I am 53. Would you have guessed? Someone called me ‘Miss’ the other day and later that afternoon a nice elderly man in Costa asked if I was going home to make the tea for my children 🙂 I am fortunate to look younger than I am (apparently people with a lot of moles on their skin have this advantage!) but the march of the years cannot be resisted. I have recently decided to choose quality of vision over vanity and have given up the contact lenses… though these wonderful glasses are the only ones I would have done it for! It’s a change of image, a recognition of the advancing years and I am now ‘Mary Poppins on drugs’ taking every opportunity to wear my favourite, matching hat 😉
Years ago I used to wear a hat – for work. Young and innocent at 19, nursing in London… so long ago and yet if I close my eyes I am back in that garden at lunchtime, waiting for my shift to start. Time is strange and fickle, expanding and contracting as it chooses. Photographs help the memory, but sometimes we don’t want to remember all the mistakes we made, the twists and turns of ‘fate’… Thank God for His redemption (see My Story for more about that)
Skipping forward from there, it was about 15 years ago I was making the children’s tea, dishing up beans on toast and petit filous in front of Blue Peter: that too seems like another life. What a lot happens over the years as we all grow, change… and move house! At the end of this month we will have been in for Loughborough for 10 years. It was a big move, a risky decision – a bit of a leap in the dark and a complete change for all of us to start life over again in the Midlands. Becca was 17 and Sam one term pre-GCSE’s: we left all their childhood friends, all that was familiar in Surrey, and started on a new adventure. It was certainly an antidote to mid-life blues and one of God’s good ideas, but now Reigate and 11 years of their childhoods seems as if it happened to another family. I was certainly a different person then…
But I do like getting older. I am happier in my own skin, know what I like and don’t like, know what I am good at and not so good at, have some great friends who know me very well and many wonderful memories. I have been stretched and expanded spiritually, personally and practically: the prayer of Jabez for enlarging of territory has been fully answered way beyond what I could have imagined over the past decade.
But what I don’t like is the aches and pains, failing vision and lack of energy. I don’t like this new friend Perimen O’Pause with her hot flushes: I will have to introduce her to my mate Percy Verance as I understand she will be around for some time as my body gets used to fluctuating hormone levels! Hmmm – it seems God made us mortal, weak and dependent, even though we don’t like it and try to ignore it. However much I try to cover it up with make-up and hair colour, I am feeling my age.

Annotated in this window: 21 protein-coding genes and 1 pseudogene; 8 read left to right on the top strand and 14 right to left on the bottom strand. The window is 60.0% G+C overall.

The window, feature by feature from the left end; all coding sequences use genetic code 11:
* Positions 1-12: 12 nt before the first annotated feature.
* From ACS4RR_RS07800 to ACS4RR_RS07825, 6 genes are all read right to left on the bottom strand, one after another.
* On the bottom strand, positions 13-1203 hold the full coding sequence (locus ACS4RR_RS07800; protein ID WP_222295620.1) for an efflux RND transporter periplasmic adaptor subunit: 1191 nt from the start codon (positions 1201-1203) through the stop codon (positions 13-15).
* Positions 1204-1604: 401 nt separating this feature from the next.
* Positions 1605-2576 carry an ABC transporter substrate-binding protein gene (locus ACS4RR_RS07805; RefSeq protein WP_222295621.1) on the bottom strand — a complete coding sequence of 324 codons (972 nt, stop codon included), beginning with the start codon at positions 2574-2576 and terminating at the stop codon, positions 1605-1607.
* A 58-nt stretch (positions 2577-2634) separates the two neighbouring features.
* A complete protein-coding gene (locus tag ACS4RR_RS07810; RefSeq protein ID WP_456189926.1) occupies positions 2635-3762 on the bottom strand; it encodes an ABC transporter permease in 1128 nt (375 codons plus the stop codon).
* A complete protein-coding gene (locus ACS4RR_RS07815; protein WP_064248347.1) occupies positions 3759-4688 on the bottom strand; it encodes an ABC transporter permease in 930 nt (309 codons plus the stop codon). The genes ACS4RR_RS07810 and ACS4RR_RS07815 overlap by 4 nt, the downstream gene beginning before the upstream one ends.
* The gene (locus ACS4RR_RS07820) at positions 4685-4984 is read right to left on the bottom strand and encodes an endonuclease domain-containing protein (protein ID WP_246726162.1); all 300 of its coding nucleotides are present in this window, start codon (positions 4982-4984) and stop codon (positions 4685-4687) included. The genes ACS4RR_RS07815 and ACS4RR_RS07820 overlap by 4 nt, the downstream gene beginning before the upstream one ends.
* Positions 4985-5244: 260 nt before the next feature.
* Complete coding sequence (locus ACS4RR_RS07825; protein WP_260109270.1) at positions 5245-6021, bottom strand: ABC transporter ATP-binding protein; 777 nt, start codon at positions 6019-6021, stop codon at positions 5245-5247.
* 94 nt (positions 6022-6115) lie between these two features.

‘All men are like grass, and all their glory is like the flowers of the field. The grass withers and the flowers fall, because the breath of the Lord blows on them. Surely the people are grass. The grass withers and the flowers fall, but the word of our God stands forever.’ Isaiah 40v6-8
The day before yesterday I was 18 years old and the next day I was 45. This July I will be 54: its a bit scary but surely I have a few years more to enjoy – retirement with my husband and HRT preventing complete disintegration? But perhaps its a mistake to have any expectations: in Swaziland the average life expectancy is 39… my own mother only lived until 34 and medical science doesn’t expect my son to reach 30. This is all I know – my days are in the hands of the Lord, every day is precious and I don’t know how many more I have, so I want to be fully me – fulfil His purpose for me and give away all I can before I go.
Last weekend I was at a conference, reconnecting with old friends. 5 or 6 years has put lines on faces and grey hairs on heads. There are funny reminders of the old days in the way things are still done, but while we have been trying to work out how to make progress it seems a whole new generation of young people has grown up. They are now doing the things I used to love doing, and I sit watching from the sidelines. Whenever the older ones try to take charge things stultify and become boring – but when room is made for new blood and the old voices are heard cheering them on – new life is released. I’m not saying I am past it – no, I know I still have much to contribute… but I am tired. It’s a reality check, an opportunity to be humble and step back. On Monday evening 2 girls (sorry, young women!) my daughter’s age prayed for me so powerfully that I was overwhelmed – and very blessed. It’s not a matter of age, but of spirit: I want to remain wholehearted as Caleb did, but without the Spirit of life, my flesh is getting weaker!
‘I was young and now I am old’ (Psalm 37v25): I don’t mind admitting it. My job now is to make room for the ones who have the energy and encourage them to lead the way. I have a whole stack of wisdom to share if they want it… though I know very well that cannot be forced. My task is to be a mother and love them, be available to help when they need it – and be sure to get out of the way to make room for what is rising. May God allow me to tag along with them! He is the God of the generations Who knows where we all fit and I am glad. He is the Ancient of Days who lives forever and gives strength to the weary, so that ‘planted in the house of the Lord I will flourish in the courts of our God. I will still bear fruit in old age, I will stay fresh and green’ (Psalm 92v13-14)
But the last word on this goes to Paul Simon, from his song, ‘Old’
The human race has walked the earth for 2.7 million
And we estimate the universe at 13-14 billion
When all these numbers tumble into your imagination
Consider that the Lord was here before creation
God is old
We’re not old
God is old
He made the mould